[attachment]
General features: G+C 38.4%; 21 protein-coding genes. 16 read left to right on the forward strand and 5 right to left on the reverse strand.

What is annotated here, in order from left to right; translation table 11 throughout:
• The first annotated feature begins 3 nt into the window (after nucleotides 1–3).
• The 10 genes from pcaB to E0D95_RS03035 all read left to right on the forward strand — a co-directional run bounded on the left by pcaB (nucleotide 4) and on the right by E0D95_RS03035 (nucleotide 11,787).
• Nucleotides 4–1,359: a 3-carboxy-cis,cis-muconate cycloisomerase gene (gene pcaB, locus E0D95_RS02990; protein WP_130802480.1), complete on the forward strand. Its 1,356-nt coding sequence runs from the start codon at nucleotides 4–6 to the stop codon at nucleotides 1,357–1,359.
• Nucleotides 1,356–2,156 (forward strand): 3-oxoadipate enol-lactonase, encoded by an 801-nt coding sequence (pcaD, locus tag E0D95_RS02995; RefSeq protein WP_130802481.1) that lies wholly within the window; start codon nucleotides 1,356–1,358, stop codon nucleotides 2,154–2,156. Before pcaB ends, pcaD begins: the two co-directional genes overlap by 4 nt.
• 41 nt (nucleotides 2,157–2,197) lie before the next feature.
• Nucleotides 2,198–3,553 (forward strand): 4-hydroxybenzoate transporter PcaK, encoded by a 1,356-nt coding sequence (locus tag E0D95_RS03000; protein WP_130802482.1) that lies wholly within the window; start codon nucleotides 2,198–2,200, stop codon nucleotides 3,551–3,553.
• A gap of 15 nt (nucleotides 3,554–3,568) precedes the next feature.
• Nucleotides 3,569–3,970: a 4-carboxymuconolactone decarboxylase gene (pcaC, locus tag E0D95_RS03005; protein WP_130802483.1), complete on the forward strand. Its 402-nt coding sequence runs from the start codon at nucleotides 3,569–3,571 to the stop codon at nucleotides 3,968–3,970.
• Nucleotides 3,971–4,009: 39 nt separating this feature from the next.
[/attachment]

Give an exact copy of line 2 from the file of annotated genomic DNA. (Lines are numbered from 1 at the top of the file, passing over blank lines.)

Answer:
What is annotated here, in order from left to right; translation table 11 throughout: